News & Brews November 15, 2022

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Updates in too-close-to-call house races

Last week, Democrats won 101 state House seats to Republicans’ 100, leaving two races—and along with them majority control of the chamber—too close to call. In the 151st House District in Montgomery County, Republican Todd Stephens holds a slim, 12-vote lead over Democrat Melissa Cerrato. The Inquirer reports that county officials “plan to count the remaining mail ballots, including overseas and military ones, Wednesday. The elections board isn’t scheduled to meet until Friday to consider provisional ballots.” In the 142nd House District in Bucks County, Republican Joe Hogan leads Democrat Mark Moffa by 114 votes after additional votes were added to the count yesterday. Per the Inquirer, the Bucks “Board of Elections meets Tuesday morning to consider provisional ballots and mail ballots that were segregated.”

Shapiro claims ‘mandate’ from voters

The AP reports that Democrat Josh “Shapiro said he has a ‘mandate’ to bring people together and vowed to work with Republicans in the state Capitol.” Shapiro won a decisive 14-point victory over Republican Doug Mastriano last week, drawing not only “crossover support from Republican voters” but also strong support from independent voters. The story notes, “About 6 in 10 independents backed Shapiro in the election, compared with about 3 in 10 who supported Mastriano, according to AP VoteCast, an expansive survey of more than 3,100 voters in the state.”

Luzerne Co. elections board wants D.A. to investigate paper shortage

After a paper shortage caused an election day debacle in Luzerne County, the board of elections voted to have the county district attorney investigate the shortage. At an often-heated public meeting yesterday, voters expressed concerned over being turned away from the polls and/or potentially not having their votes count. The Citizens’ Voice reports (paywall) that “[s]ome called for the election board to refuse to certify the results of the Nov. 8 election and for a new election to be held.”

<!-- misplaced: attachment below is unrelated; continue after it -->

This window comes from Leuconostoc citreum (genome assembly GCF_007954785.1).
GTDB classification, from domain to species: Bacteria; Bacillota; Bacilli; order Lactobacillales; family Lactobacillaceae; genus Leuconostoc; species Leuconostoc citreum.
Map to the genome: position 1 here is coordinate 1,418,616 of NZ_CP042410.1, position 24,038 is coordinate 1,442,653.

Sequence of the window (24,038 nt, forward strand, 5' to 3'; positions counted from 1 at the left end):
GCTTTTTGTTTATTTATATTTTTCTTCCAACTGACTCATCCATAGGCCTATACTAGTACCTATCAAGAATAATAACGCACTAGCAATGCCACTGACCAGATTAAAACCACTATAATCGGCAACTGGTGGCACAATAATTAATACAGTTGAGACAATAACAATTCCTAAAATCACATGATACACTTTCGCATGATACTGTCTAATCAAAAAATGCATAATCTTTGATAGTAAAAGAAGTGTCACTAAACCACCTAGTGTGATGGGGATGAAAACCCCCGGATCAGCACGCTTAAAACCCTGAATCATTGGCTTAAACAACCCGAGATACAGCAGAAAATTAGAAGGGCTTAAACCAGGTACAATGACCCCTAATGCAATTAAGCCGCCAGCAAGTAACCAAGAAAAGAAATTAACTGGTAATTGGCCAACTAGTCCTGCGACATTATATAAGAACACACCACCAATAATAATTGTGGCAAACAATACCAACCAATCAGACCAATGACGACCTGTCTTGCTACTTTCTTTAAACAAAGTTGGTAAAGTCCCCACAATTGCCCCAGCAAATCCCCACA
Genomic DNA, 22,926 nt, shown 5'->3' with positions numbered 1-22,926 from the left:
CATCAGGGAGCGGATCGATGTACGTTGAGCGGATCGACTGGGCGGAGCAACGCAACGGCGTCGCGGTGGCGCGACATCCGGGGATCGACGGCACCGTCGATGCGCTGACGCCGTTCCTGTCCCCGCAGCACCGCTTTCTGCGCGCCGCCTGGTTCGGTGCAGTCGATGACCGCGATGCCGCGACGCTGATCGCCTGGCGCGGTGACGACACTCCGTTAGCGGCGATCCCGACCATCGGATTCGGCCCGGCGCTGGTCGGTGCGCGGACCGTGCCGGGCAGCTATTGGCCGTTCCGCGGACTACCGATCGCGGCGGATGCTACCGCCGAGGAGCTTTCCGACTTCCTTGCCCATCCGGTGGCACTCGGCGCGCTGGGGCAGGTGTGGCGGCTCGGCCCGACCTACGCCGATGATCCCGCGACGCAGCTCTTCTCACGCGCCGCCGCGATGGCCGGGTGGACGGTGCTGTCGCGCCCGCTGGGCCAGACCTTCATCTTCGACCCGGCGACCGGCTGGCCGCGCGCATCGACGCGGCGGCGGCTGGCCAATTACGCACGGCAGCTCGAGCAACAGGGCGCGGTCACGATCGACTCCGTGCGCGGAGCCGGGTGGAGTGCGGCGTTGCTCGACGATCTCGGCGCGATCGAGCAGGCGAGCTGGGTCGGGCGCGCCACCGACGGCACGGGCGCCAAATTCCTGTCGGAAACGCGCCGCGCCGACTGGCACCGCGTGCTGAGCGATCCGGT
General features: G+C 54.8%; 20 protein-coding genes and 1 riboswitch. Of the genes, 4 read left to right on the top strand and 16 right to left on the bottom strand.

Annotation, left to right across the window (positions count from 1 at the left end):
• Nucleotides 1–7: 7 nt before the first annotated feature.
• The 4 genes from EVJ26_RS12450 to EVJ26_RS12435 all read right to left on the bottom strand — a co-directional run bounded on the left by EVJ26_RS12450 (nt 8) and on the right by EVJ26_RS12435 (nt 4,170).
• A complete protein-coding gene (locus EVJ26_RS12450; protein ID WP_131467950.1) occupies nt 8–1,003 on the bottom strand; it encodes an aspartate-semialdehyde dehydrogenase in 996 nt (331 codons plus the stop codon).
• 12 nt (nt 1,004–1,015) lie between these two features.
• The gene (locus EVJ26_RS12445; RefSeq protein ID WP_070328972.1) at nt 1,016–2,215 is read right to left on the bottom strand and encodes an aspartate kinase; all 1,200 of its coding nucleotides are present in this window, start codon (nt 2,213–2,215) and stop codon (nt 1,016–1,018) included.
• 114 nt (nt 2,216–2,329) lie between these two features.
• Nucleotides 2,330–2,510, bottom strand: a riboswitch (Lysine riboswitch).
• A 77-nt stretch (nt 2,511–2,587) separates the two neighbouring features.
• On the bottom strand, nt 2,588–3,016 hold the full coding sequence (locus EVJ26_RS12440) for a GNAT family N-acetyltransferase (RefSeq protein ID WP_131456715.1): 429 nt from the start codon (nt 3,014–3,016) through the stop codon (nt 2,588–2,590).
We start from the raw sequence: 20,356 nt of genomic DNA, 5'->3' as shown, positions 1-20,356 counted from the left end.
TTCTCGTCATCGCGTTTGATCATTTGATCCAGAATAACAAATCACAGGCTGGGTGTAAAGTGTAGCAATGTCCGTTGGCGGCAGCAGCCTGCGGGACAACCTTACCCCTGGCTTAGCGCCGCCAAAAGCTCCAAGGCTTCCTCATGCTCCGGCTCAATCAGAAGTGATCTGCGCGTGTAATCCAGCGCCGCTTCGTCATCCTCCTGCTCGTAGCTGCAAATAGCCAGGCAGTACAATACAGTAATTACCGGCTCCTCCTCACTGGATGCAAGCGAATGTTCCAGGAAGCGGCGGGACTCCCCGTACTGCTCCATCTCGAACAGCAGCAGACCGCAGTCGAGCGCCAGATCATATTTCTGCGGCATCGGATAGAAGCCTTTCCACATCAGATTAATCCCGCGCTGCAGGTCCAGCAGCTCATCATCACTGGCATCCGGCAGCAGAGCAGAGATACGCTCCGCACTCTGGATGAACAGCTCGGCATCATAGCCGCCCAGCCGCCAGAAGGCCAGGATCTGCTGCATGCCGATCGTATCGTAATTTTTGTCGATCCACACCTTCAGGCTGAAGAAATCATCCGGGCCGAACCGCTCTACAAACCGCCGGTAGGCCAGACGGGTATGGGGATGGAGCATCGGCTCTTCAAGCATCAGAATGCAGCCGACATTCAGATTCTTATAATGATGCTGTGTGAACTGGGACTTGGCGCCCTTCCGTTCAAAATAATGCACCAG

Analysis: ‘A suburban reckoning in Pennsylvania’

RealClearPennsylvania Editor Charles McElwee writes that Pa. Republicans’ mid-term losses point to “trouble” for the GOP among the state’s “growing ‘eds and meds’ demographic.” McElwee traces Republicans’ woes to several factors including former President Trump and the reality “that heated rhetoric and staunch conservatism on social issues is a losing statewide campaign strategy in Pennsylvania, where voters have a long tradition of rewarding centrists.” Check out Charles’ analysis here.

Op-Ed: Pa.’s corporate handouts are economic flop

Commonwealth Foundation Senior Vice President Nathan Benefield writes in the Pittsburgh Post-Gazette that while Pennsylvania leads the nation in corporate welfare, “these handouts have done little to improve the state’s economy or business climate.” In fact, “[d]espite spending billions of dollars in corporate welfare over the years, Pennsylvania continues to lag the nation in key economic indicators.” Real economic growth, Nate writes, will require cutting regulatory red tape and reducing business tax rates. Read his piece here.

House committee expected to vote this morning on Krasner impeachment

The House Judiciary Committee is scheduled to meet this morning at 9:30 to vote on articles of impeachment against Philadelphia District Attorney Larry Krasner. The articles of impeachment, introduced late last month, accuse Krasner of mismanaging his office and negatively impacting crime and violence in Philly due to his “soft-on-crime policies.” The 9:30 a.m. committee meeting will be live-streamed here.

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